Please explain the octet rule.

I vaguely recall a professor in university stating that the octet rule was a general guideline and that deeper principles guide the number of electrons in each shell of an atom.
Is there a simple way to explain this?

The octet rule is only useful for elements where the S and P orbitals are the valence orbitals. The S orbital has room for two electrons and the P orbital has room for six electrons. Atoms like to have their valence orbitals filled so at least for the right side of the periodic table, they will try and share electrons with other atoms to make it up.

A neutral nitrogen atom has five electrons. When it forms the molecule of Nitrogen, it shares three of these electrons with the neighboring nitrogen. This makes six electrons, plus the two left over giving both nitrogen atoms eight electrons.

It is only a “guideline” because numerous examples exist where it doesn’t apply. If you try to draw a lewis structure for carbon monoxide, you either have to make the carbon negative and the oxygen positive, or leave the carbon with only six electrons. Technically the true nature is a hybrid of both structures and this plays out in its chemistry.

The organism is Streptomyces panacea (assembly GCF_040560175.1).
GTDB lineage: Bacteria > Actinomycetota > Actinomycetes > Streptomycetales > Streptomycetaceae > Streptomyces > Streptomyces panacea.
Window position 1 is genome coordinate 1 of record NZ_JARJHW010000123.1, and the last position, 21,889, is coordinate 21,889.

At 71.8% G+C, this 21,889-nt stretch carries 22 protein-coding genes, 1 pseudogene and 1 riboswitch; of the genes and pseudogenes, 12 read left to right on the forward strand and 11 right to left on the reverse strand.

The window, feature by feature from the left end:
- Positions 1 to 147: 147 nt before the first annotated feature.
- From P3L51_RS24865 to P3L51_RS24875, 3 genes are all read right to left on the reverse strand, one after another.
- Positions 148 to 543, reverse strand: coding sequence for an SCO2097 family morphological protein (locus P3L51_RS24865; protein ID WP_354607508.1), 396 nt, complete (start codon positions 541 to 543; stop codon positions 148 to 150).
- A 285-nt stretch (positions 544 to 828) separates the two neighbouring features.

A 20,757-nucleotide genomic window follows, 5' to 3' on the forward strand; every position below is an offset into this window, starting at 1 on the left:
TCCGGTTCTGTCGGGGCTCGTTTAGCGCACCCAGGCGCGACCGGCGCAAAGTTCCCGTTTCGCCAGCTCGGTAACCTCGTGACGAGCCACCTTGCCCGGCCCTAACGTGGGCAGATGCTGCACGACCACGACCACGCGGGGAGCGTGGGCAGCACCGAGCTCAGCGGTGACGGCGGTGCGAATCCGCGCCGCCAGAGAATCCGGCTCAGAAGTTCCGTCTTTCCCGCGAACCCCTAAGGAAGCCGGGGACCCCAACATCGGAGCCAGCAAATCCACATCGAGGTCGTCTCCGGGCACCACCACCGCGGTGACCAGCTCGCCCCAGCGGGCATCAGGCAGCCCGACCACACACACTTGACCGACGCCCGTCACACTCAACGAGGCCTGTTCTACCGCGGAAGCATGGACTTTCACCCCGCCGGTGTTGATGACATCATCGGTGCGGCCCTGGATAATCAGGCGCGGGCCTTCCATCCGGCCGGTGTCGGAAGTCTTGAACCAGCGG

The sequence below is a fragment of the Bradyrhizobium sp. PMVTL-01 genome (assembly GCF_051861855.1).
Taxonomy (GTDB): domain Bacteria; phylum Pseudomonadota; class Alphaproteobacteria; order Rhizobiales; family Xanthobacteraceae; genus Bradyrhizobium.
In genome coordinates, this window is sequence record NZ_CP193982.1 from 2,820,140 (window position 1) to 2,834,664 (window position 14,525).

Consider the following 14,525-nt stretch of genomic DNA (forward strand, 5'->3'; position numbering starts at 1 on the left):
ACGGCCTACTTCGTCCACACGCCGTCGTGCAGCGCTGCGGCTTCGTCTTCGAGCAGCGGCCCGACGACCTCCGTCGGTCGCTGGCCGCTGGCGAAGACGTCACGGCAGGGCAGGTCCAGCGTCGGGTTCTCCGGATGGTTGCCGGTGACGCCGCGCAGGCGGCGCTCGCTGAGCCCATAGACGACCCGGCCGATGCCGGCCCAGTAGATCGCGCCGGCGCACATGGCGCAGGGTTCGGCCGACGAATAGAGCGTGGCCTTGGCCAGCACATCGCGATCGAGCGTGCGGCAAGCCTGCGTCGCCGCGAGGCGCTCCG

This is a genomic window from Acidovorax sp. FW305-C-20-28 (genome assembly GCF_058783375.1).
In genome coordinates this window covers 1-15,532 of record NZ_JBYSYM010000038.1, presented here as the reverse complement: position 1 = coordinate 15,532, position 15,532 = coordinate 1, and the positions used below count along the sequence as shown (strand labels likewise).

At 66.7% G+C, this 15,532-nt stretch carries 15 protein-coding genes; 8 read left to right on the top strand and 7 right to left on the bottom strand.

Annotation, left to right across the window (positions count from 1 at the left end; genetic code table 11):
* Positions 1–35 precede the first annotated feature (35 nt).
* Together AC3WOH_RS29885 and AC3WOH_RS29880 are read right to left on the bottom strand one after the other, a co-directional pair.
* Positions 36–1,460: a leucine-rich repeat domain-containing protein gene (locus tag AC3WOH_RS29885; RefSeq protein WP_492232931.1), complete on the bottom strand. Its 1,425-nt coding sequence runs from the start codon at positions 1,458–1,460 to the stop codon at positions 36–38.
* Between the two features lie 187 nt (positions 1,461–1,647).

Atoms to the left of the periodic table tend to just lose electrons to get a full valence set, so Sodium is almost allways a cation and Magnesium is almost always a dication.

Hydrogen (and Helium if it bonded), has a two electron rule.

Transition metals have D orbitals to contend with. D orbitals have room for ten electrons. Add that to the S and P orbitals, and transitions have a tendency to follow the eighteen electron rule. There are even more exceptions to this than the eight electron rule though.

Elements towards the bottom of the periodic table also have D orbitals to content with, so even non-metals can be really wishy washy on the octet rule. You can see this in the formation of hypervalent molecules such as SF6.

Its this part that I meant in the OP. Is there a simple way to explain the overall principles that guide how many electrons are in each shell. For example, why does the first shell only hold two electrons. Why not 5 or 50?

Allright, I’m going to have to strain my brain to go much deeper than this.